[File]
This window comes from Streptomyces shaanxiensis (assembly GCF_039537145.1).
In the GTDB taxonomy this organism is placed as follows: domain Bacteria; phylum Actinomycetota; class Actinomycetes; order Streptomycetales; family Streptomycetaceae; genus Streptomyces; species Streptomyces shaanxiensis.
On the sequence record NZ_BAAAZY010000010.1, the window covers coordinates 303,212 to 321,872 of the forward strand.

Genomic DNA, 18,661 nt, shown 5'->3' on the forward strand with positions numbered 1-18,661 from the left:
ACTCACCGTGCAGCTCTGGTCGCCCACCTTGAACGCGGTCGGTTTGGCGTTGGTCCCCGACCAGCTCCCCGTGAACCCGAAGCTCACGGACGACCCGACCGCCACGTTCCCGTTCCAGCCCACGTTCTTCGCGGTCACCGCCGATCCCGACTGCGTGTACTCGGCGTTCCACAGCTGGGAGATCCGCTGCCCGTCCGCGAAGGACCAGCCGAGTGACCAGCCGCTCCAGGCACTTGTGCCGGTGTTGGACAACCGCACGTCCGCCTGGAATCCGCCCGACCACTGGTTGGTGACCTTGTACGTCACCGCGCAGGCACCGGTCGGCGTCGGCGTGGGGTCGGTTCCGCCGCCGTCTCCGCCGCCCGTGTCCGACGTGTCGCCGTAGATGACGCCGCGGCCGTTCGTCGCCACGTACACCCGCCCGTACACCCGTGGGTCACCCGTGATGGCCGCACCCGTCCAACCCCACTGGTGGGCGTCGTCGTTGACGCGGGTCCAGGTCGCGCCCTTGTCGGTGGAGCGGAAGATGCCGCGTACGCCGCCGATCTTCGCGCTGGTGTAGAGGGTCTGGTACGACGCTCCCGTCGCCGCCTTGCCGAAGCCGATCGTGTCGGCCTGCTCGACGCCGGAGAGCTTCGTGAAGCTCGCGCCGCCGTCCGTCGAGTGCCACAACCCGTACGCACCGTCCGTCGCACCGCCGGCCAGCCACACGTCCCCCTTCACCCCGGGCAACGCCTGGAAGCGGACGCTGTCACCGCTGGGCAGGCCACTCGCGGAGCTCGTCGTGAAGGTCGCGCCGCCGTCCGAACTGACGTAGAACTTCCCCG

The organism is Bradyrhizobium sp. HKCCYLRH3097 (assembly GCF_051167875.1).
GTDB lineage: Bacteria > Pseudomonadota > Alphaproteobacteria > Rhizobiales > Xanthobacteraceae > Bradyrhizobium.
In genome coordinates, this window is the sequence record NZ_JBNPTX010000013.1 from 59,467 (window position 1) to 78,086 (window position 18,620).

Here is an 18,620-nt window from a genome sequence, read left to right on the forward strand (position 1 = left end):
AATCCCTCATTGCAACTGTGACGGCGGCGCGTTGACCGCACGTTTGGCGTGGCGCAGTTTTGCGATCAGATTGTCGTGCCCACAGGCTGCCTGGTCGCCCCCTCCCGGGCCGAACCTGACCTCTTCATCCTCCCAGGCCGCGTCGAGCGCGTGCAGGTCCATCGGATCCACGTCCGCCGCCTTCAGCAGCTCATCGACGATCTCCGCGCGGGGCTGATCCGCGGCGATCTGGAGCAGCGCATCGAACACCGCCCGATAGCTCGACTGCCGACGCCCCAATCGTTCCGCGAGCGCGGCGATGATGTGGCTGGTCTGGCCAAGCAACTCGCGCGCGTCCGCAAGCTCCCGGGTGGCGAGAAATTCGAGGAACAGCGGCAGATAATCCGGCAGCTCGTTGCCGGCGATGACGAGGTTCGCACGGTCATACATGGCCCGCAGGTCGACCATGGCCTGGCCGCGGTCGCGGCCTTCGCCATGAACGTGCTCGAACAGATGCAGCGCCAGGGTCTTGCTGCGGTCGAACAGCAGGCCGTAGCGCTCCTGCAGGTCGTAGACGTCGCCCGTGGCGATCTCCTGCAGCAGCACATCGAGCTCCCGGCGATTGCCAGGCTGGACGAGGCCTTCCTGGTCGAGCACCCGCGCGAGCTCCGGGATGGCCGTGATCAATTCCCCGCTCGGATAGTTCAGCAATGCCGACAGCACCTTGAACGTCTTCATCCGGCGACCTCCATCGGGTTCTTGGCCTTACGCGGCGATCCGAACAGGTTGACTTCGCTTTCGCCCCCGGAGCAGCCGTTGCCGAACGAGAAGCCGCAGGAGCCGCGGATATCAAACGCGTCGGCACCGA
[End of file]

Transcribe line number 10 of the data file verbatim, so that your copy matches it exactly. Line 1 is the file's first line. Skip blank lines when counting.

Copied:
AATCCCTCATTGCAACTGTGACGGCGGCGCGTTGACCGCACGTTTGGCGTGGCGCAGTTTTGCGATCAGATTGTCGTGCCCACAGGCTGCCTGGTCGCCCCCTCCCGGGCCGAACCTGACCTCTTCATCCTCCCAGGCCGCGTCGAGCGCGTGCAGGTCCATCGGATCCACGTCCGCCGCCTTCAGCAGCTCATCGACGATCTCCGCGCGGGGCTGATCCGCGGCGATCTGGAGCAGCGCATCGAACACCGCCCGATAGCTCGACTGCCGACGCCCCAATCGTTCCGCGAGCGCGGCGATGATGTGGCTGGTCTGGCCAAGCAACTCGCGCGCGTCCGCAAGCTCCCGGGTGGCGAGAAATTCGAGGAACAGCGGCAGATAATCCGGCAGCTCGTTGCCGGCGATGACGAGGTTCGCACGGTCATACATGGCCCGCAGGTCGACCATGGCCTGGCCGCGGTCGCGGCCTTCGCCATGAACGTGCTCGAACAGATGCAGCGCCAGGGTCTTGCTGCGGTCGAACAGCAGGCCGTAGCGCTCCTGCAGGTCGTAGACGTCGCCCGTGGCGATCTCCTGCAGCAGCACATCGAGCTCCCGGCGATTGCCAGGCTGGACGAGGCCTTCCTGGTCGAGCACCCGCGCGAGCTCCGGGATGGCCGTGATCAATTCCCCGCTCGGATAGTTCAGCAATGCCGACAGCACCTTGAACGTCTTCATCCGGCGACCTCCATCGGGTTCTTGGCCTTACGCGGCGATCCGAACAGGTTGACTTCGCTTTCGCCCCCGGAGCAGCCGTTGCCGAACGAGAAGCCGCAGGAGCCGCGGATATCAAACGCGTCGGCACCGA